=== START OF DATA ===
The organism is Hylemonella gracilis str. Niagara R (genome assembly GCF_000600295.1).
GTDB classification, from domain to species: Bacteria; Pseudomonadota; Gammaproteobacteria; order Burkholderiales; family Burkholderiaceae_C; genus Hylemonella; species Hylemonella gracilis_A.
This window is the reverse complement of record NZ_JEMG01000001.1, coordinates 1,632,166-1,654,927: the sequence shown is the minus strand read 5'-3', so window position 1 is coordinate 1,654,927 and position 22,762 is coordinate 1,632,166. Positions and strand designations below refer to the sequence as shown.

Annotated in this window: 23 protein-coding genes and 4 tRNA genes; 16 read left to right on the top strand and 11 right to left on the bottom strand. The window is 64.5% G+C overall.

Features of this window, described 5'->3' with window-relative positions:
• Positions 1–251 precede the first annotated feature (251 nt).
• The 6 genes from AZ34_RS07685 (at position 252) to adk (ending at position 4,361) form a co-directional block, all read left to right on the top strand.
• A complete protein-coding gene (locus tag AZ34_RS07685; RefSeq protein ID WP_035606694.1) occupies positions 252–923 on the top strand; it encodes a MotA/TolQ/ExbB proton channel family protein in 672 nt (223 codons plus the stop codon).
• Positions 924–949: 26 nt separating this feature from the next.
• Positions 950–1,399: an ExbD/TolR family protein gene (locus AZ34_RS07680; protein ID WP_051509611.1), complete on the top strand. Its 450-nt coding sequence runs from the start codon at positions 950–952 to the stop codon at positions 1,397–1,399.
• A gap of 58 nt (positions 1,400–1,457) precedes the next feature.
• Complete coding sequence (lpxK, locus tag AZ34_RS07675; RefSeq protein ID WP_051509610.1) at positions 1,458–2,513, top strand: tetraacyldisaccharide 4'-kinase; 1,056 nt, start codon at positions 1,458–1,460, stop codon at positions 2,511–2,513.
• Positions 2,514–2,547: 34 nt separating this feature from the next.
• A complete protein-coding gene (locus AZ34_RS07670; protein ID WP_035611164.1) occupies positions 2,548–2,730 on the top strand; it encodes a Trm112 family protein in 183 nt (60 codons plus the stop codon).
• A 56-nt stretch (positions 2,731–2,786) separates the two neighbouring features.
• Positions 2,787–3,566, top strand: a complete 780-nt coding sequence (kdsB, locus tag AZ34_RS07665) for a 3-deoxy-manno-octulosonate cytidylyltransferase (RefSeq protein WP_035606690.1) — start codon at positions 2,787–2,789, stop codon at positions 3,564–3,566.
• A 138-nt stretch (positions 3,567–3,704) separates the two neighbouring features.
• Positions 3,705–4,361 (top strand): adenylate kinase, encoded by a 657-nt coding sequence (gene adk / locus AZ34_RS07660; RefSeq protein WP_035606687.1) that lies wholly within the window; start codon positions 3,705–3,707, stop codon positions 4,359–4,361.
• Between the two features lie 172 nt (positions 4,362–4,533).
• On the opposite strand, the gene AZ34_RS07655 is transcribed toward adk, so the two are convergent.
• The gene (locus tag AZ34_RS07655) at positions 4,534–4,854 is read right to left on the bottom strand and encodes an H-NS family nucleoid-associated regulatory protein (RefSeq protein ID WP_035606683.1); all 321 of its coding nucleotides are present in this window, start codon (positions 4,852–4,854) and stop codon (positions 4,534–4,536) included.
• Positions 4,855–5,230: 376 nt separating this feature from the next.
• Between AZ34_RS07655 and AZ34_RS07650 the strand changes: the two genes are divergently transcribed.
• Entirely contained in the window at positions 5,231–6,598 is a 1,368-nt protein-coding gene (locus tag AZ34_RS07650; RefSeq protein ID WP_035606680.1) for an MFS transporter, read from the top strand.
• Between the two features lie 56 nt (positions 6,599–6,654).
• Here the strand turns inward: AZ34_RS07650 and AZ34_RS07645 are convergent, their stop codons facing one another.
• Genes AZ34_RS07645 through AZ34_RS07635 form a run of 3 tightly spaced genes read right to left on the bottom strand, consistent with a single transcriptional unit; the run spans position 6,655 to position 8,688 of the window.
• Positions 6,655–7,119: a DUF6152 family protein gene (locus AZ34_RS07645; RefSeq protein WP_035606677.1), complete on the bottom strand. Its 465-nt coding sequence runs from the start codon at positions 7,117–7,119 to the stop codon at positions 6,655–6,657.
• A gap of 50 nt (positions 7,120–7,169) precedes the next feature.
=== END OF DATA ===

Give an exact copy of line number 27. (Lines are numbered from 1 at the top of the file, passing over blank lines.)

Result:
• Genes AZ34_RS07645 through AZ34_RS07635 form a run of 3 tightly spaced genes read right to left on the bottom strand, consistent with a single transcriptional unit; the run spans position 6,655 to position 8,688 of the window.